Honest votes:

# A B C D
6 5 2 3 0
2 2 5 3 0
3 3 5 2 0
2 2 0 5 3
2 2 3 5 0
5 2 0 3 5
1 3 0 2 5

C is the Condorcet winner so she wins automatically.

Where the 6 A>C>B>D voters are strategic:

# A B C D
6 5 2 0 1
2 2 5 3 0
3 3 5 2 0
2 2 0 5 3
2 2 3 5 0
5 2 0 3 5
1 3 0 2 5

There is no Condorcet cycle and all the candidates are in the smith set. All the votes are already normalized. A has 64 points, B has 43, C has 49, and D has 42. A wins.

Since you presented me with a challenge, I will return the favor. Can you find an election where for some group of voters, it takes less honest votes to change the election to a result that is more desirable for them then it does votes using the strategy I presented for gaming your method? If such examples are rare (if not non-existant), why would voters want to vote honestly as opposed to using that strategy? Are you up for the challenge? :slight_smile:

So here is the ballot you are suggesting (in a format that can be pasted into the CodePen):


6: A[5] B[2] C[3] D[0]
2: A[2] B[5] C[3] D[0]
3: A[3] B[5] C[2] D[0]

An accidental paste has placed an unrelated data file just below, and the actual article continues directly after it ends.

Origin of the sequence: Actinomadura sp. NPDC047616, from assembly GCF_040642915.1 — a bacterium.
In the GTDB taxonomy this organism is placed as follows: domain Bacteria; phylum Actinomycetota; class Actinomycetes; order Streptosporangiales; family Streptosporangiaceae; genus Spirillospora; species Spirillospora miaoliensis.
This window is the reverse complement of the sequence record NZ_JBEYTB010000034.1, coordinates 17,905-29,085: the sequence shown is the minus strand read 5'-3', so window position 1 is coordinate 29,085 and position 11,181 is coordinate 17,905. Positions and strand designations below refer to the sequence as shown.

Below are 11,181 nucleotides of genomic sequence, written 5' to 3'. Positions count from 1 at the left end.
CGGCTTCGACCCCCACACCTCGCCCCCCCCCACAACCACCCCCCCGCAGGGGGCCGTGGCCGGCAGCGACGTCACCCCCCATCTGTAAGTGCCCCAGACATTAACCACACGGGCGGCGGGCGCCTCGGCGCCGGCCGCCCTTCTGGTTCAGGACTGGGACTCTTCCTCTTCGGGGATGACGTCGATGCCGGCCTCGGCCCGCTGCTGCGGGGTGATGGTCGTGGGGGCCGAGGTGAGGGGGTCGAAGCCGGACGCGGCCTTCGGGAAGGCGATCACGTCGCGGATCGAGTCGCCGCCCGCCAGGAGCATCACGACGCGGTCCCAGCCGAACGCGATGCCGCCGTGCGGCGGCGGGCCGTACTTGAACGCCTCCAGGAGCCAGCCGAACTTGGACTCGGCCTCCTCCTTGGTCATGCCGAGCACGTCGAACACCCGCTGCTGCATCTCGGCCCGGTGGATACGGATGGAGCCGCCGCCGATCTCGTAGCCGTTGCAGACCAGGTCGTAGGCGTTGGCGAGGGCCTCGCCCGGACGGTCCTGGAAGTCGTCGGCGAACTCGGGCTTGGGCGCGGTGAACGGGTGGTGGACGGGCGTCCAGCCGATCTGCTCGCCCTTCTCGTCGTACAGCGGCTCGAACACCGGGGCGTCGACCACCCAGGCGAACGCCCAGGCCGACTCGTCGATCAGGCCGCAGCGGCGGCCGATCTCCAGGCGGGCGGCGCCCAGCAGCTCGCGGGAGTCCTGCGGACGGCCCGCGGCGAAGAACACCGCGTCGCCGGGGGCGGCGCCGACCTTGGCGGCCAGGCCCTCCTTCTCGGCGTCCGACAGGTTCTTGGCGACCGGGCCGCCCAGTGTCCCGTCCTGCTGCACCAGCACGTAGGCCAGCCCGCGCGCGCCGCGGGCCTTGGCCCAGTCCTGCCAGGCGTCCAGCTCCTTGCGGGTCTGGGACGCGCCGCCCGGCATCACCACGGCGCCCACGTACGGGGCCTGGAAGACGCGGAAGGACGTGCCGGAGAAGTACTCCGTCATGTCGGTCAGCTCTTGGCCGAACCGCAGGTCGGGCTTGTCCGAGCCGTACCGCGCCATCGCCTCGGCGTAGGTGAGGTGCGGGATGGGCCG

2: A[2] B[0] C[5] D[3]
2: A[2] B[3] C[5] D[0]
5: A[2] B[0] C[3] D[5]
1: A[3] B[0] C[2] D[5]

strategic (replace first line with this):

6: A[5] B[2] C[0] D[1]

I notice that it works to get A rather than C in some methods, but not in others (Cardinal Baldwin and Toby’s Condorcet/Score Hybrid still elect C).

And yes it works by causing there to be no Condorcet winner (A and B both end up 2 pairwise wins), then C wins under certain methods.

My best test for it being “unnaturally contrived” is to see if the strategy works with any “blurred” ballots. (these are made by a picking a few ballots at random, averaging them, and then normalizing them) If I add even 3, the strategy seems to never work. That suggests to me that the likelihood that someone could predict that this might work, and that it would be more likely to give them a positive outcome compared to a negative one (such as them accidentally causing B to win) is pretty tiny. And it is all hinging on it being razor-thin pairwise margins between three candidates.

So, I don’t want to dismiss it outright, it is interesting, but my feeling is that it isn’t something that would cause a real world problem. I’ll have to look more closely as I have time… (which I don’t right now sorry) but I do want to build tools to hammer on this kind of issue.